Errors and half truths (incomplete):
Slower population growth rates do not require higher death rates: they may be achieved by lower birth rates, and in fact this is what has produced the reduction in population growth rate in the last few decades. Further, "sharp" changes are not required to produce these results: the given predictions are approximately the median projections of the United Nations Population Division 2004 estimate.
Equating economic productivity and environmental harm is misleading. Countries with more per capita economic productivity are able to afford choices with less environmental impact. Much of the increase in economic productivity in recent decades reflects greater contributions from service and information sectors, which tend to have much lower environmental impacts than manufacturing, for example, for the same amount of productivity.
The risk associated with a radioisotope is a function of activity level which in turn is a function of both decay rate and quantity of radioisotope. It is erroneous to represent it as a function of half-life alone. Under this reasoning water would be dangerous forever because it has an infinite half-life.
This analogy is misleading. First, it implies that both absolute population and population growth rates are potentially disasterous, which is not established apart from issues of poverty. Second, it does a poor job of conflating these characteristics. A very large motionless truck poses little threat, but Miller would apparently claim that a very large population is a problem even with no population growth.
This listing fails to acknowledge the widely varying significance of these factors. Legalization of abortion, for example, came almost at the end of the fertility decline from 1955 to 1975. "Social acceptance of childless couples" has been increasing probably since early in the century in developed nations.
These models of population/resource interaction are seriously flawed and have been discredited.
This data is incorrect. The graph shown here was produced in the 1960s with projections from that time forward using flawed models. Actual rate of increase in petroleum consumption has been slower than depicted, and known reserves of petroleum have significantly increased in the intervening decades.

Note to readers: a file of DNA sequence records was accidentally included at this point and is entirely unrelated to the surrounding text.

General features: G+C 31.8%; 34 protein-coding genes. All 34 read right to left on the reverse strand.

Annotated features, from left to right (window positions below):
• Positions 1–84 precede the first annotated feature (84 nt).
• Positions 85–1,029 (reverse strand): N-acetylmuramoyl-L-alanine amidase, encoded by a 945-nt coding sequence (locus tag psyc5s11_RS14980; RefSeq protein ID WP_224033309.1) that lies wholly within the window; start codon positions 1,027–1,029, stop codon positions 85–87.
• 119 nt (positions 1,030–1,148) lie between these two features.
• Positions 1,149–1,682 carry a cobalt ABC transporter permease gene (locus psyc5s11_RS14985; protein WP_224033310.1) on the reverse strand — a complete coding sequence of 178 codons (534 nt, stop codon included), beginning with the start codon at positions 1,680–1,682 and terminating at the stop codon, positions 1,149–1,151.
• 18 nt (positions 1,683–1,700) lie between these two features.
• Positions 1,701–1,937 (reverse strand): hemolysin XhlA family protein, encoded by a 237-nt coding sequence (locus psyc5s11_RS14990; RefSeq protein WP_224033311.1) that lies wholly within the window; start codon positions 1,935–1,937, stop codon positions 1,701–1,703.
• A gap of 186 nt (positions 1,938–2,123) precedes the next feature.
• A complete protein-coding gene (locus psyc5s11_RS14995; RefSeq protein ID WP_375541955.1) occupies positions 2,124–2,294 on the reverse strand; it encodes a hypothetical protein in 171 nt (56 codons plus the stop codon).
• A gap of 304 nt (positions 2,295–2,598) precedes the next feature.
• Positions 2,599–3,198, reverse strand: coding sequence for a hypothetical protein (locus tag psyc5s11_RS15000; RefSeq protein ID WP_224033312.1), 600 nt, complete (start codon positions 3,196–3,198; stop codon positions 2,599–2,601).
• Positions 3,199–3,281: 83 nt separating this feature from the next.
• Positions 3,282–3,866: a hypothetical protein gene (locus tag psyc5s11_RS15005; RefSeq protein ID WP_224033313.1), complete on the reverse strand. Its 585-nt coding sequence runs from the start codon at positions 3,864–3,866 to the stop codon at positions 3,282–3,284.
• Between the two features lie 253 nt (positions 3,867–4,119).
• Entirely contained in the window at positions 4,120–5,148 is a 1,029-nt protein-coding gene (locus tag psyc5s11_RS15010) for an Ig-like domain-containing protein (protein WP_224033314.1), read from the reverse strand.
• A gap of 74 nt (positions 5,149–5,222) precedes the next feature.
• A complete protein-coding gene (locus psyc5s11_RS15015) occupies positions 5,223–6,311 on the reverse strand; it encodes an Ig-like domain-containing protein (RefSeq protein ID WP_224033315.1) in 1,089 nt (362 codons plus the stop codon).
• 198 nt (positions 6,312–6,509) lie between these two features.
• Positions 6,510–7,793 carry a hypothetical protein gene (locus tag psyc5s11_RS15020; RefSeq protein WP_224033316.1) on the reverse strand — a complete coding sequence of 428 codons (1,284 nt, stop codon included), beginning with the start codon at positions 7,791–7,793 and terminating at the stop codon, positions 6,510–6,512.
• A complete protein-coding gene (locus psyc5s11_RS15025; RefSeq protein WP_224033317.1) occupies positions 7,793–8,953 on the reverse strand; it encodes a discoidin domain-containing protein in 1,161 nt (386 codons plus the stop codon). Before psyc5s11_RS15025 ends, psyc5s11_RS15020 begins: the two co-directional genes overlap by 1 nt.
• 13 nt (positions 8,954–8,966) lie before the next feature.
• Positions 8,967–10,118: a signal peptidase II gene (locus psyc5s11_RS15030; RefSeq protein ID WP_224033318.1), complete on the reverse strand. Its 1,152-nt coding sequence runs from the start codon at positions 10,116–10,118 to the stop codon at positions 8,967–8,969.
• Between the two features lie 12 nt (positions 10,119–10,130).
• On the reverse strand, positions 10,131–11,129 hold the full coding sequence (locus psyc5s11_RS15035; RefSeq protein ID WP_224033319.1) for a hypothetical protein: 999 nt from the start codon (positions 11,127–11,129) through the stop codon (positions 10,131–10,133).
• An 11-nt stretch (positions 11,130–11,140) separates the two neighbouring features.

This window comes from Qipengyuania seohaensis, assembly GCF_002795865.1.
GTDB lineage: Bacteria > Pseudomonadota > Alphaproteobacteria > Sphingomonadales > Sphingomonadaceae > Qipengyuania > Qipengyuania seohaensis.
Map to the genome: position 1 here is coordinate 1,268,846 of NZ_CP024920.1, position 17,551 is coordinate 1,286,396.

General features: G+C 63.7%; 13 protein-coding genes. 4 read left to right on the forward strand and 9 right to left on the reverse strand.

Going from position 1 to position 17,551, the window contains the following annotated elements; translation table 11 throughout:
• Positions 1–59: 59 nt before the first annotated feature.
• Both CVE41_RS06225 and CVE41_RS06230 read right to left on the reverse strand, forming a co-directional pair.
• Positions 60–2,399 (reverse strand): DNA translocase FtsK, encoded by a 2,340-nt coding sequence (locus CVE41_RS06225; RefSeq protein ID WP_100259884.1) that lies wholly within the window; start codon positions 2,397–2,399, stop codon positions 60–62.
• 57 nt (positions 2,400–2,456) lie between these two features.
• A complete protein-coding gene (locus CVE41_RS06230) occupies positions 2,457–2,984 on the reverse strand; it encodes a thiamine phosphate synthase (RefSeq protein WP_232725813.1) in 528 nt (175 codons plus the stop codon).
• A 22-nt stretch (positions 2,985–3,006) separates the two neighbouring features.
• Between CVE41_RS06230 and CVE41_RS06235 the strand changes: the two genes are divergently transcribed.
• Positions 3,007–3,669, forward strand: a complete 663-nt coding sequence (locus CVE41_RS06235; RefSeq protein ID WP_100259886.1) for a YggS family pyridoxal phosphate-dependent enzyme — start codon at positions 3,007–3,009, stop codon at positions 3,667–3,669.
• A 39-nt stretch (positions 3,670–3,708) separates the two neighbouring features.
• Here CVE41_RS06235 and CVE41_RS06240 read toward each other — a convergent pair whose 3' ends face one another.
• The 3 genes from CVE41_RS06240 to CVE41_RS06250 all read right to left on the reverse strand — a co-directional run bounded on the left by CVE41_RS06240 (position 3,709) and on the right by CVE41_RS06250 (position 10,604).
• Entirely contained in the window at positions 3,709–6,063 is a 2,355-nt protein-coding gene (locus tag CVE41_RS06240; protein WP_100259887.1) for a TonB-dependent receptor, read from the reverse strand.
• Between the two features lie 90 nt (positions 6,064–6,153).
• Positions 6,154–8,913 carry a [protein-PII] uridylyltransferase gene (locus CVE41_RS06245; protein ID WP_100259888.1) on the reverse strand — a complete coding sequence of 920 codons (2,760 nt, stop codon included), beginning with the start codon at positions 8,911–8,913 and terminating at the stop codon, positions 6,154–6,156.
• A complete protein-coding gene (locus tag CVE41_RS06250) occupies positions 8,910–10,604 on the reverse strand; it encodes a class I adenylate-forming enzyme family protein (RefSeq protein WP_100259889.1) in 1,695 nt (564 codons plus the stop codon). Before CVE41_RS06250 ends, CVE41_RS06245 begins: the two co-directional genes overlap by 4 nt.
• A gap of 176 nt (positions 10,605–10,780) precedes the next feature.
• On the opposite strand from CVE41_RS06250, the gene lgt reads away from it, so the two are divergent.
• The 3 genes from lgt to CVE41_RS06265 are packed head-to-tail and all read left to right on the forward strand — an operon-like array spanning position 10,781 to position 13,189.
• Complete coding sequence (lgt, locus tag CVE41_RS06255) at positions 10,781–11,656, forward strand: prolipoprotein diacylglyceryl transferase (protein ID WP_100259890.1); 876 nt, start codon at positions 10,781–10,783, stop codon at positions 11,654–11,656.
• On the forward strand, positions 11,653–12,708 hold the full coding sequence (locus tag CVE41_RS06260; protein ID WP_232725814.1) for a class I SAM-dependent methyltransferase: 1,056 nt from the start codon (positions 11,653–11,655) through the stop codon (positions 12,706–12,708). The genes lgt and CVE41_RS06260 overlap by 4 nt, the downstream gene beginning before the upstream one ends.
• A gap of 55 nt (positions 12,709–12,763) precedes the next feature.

"High levels" is a deceivingly vague term. Exposures to this group was mostly in the 5-25 rem range; no resident was exposed to more than 25 rem. Only three acute radiation casualties resulted: the two workers performing the unauthorized procedure died, and one worker nearby suffered radiation sickness but recovered.
This figure is meaningless without specifying how these accidents were "similar"; these accidents were not similar to the Toki-mura accident in most of the indicated characteristics. The stated count refers to criticality accidents but includes many with no injuries and most not involving civilian processing plants. Additionally, the Toki-mura is probably unique among criticality accidents in involving any exposure of people outside the facility.
The figure of $2 trillion is questionable. Nuclear power opponents have claimed cumulative nuclear power expenditures of $0.5 trillion for the United States, but such figures probably include costs related to military applications apart from power production. In any case, the result of this investment has been the production worldwide of the energy equivalent of about 38 billion barrels of oil. Even using the inflated figure of $2 trillion this translates to $50 per barrel of oil equivalent, significantly below current oil prices, and with significantly less environmental impact.
From 1989 to 2003 total world nuclear energy production increased 36.9%, with the U.S. Energy Information Agency predicting an additional 13% increase through 2020. The predicted decline applies primarily to Western Europe, but not to the world in general.
Total nuclear energy production has continued to increase, with a 36.9% increase from 1989 to 2003.
The Three Mile Island demonstrated that even with a partial meltdown, safety design for U.S. plants is sufficient to prevent any significant radiation release. The explosion risk associated with the RBMK reactor design of Chernobyl does not apply to Western reactor types.
This statement by one NRC commissioner was made in 1985 (21 years ago) and referred to a crude extrapolation of the estimated single reactor probability of a core meltdown; it is not clear that he was referring only to complete meltdowns. This does not reflect the significantly lower probability of an accident that has off-site impact, nor does it take into full account the significant improvements in plant safety implemented following the TMI accident. This statement does not appear to represent the position of the NRC in general, either then or now.
These NAS estimates use the linear no threshold hypothesis regarding radiation risk; this hypothesis is not supported by existing studies of the effects of low-level radiation and overestimates risk. No "much less harmful" alternatives exist for large scale power production.
Low-level wastes involve a wide range of activity levels; some such wastes need only be stored a few years to decay to safe levels. The definition of "safe" is again an issue here but is not defined.
Carbon dioxide is not a pollutant but a naturally occurring substance and an essential part of the environment.
This description supports misconceptions regarding the greenhouse effect. The temperature of the Earth's surface and the atmosphere are comparable, so it is inaccurate to describe the blackbody radiation from the atmosphere as "longer-wavelength."
These figures are poorly represented by the graphs, which uses various scales to depict a 10% increase and a 120% increase as similar upward slopes.
Not scientific evidence.
© 2006, 2008 by Wm. Robert Johnston.
Last modified 1 March 2008.
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